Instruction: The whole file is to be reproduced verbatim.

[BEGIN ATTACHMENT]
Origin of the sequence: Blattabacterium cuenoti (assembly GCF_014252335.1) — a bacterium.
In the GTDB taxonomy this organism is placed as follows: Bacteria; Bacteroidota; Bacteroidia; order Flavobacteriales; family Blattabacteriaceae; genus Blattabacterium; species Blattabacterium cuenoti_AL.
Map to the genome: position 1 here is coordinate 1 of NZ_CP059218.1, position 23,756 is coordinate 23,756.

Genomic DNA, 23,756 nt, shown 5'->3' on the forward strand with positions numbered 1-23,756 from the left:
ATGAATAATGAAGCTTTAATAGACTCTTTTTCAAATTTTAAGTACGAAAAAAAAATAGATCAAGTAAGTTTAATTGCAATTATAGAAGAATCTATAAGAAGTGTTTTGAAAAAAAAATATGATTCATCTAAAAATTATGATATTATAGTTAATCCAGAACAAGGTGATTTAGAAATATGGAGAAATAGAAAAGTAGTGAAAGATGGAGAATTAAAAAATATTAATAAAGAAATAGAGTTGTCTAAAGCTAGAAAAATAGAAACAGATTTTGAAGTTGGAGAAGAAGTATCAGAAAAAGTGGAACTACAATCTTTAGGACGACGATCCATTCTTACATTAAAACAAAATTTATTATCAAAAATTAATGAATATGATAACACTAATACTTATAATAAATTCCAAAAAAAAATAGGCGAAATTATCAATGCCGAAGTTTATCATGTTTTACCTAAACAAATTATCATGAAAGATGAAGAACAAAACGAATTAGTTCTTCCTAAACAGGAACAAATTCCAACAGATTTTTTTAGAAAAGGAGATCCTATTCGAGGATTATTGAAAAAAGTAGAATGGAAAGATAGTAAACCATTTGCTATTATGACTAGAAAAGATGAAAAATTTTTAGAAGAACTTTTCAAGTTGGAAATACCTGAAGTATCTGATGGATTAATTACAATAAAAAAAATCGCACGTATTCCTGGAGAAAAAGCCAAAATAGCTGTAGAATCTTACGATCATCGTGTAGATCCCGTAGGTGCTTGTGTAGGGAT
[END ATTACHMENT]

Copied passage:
Origin of the sequence: Blattabacterium cuenoti (assembly GCF_014252335.1) — a bacterium.
In the GTDB taxonomy this organism is placed as follows: Bacteria; Bacteroidota; Bacteroidia; order Flavobacteriales; family Blattabacteriaceae; genus Blattabacterium; species Blattabacterium cuenoti_AL.
Map to the genome: position 1 here is coordinate 1 of NZ_CP059218.1, position 23,756 is coordinate 23,756.

Genomic DNA, 23,756 nt, shown 5'->3' on the forward strand with positions numbered 1-23,756 from the left:
ATGAATAATGAAGCTTTAATAGACTCTTTTTCAAATTTTAAGTACGAAAAAAAAATAGATCAAGTAAGTTTAATTGCAATTATAGAAGAATCTATAAGAAGTGTTTTGAAAAAAAAATATGATTCATCTAAAAATTATGATATTATAGTTAATCCAGAACAAGGTGATTTAGAAATATGGAGAAATAGAAAAGTAGTGAAAGATGGAGAATTAAAAAATATTAATAAAGAAATAGAGTTGTCTAAAGCTAGAAAAATAGAAACAGATTTTGAAGTTGGAGAAGAAGTATCAGAAAAAGTGGAACTACAATCTTTAGGACGACGATCCATTCTTACATTAAAACAAAATTTATTATCAAAAATTAATGAATATGATAACACTAATACTTATAATAAATTCCAAAAAAAAATAGGCGAAATTATCAATGCCGAAGTTTATCATGTTTTACCTAAACAAATTATCATGAAAGATGAAGAACAAAACGAATTAGTTCTTCCTAAACAGGAACAAATTCCAACAGATTTTTTTAGAAAAGGAGATCCTATTCGAGGATTATTGAAAAAAGTAGAATGGAAAGATAGTAAACCATTTGCTATTATGACTAGAAAAGATGAAAAATTTTTAGAAGAACTTTTCAAGTTGGAAATACCTGAAGTATCTGATGGATTAATTACAATAAAAAAAATCGCACGTATTCCTGGAGAAAAAGCCAAAATAGCTGTAGAATCTTACGATCATCGTGTAGATCCCGTAGGTGCTTGTGTAGGGAT